Letters Central venous catheters

Impregnated central venous catheters should be readily used to reduce risk of bloodstream infection

BMJ 2013; 347 doi: https://doi.org/10.1136/bmj.f7169 (Published 04 December 2013) Cite this as: BMJ 2013;347:f7169
  1. Ruth Gilbert, professor of clinical epidemiology1,
  2. Katie Harron, research assistant1,
  3. Quen Mok, consultant intensivist2,
  4. Carrol Gamble, professor of medical statistics3
  1. 1UCL Institute of Child Health, London WC1N 1EH, UK
  2. 2Department of Paediatric Intensive Care, Great Ormond Street Hospital, London, UK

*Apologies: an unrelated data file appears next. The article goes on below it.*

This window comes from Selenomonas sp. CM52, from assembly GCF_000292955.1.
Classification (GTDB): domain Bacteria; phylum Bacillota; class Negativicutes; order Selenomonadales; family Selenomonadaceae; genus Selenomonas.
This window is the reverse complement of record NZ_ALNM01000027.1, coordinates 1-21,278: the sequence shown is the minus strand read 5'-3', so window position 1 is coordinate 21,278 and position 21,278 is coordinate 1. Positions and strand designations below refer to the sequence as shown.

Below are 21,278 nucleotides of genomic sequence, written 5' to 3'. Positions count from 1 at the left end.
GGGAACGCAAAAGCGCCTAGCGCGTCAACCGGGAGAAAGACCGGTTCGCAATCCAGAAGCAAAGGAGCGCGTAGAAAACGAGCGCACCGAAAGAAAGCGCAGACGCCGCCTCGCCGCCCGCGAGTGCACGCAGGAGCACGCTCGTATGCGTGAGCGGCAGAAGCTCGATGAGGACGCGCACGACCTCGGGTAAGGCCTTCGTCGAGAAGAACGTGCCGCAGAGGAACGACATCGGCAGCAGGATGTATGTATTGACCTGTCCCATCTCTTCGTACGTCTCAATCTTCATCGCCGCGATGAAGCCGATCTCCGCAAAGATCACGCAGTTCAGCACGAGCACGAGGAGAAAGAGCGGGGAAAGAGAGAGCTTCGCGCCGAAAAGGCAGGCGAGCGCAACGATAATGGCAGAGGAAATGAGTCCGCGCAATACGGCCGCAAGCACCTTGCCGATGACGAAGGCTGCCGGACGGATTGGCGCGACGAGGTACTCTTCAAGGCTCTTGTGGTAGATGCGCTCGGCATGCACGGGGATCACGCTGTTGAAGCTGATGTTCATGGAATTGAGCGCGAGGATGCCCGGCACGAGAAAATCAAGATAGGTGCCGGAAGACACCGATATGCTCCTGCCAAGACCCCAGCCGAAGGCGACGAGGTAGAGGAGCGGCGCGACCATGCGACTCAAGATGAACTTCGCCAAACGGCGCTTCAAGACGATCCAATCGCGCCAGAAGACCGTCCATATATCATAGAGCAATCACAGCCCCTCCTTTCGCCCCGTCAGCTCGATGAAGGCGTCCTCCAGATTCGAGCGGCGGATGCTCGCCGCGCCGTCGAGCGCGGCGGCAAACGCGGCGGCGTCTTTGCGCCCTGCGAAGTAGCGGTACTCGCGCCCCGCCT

3. 3MCRN Clinical Trials Unit University of Liverpool, Liverpool, UK
  1. r.gilbert{at}ucl.ac.uk

Smith and Nolan’s overview of central venous catheters (CVCs) states that evidence from 56 trials shows that antiseptic or antimicrobial impregnation of CVCs reduces the risk of bloodstream infection related to their use.1 2 The dilemma for clinicians, however, is which types of impregnation work best and for whom.

The best available evidence on the type of impregnation comes from a network meta-analysis combining direct and indirect comparisons.3 …

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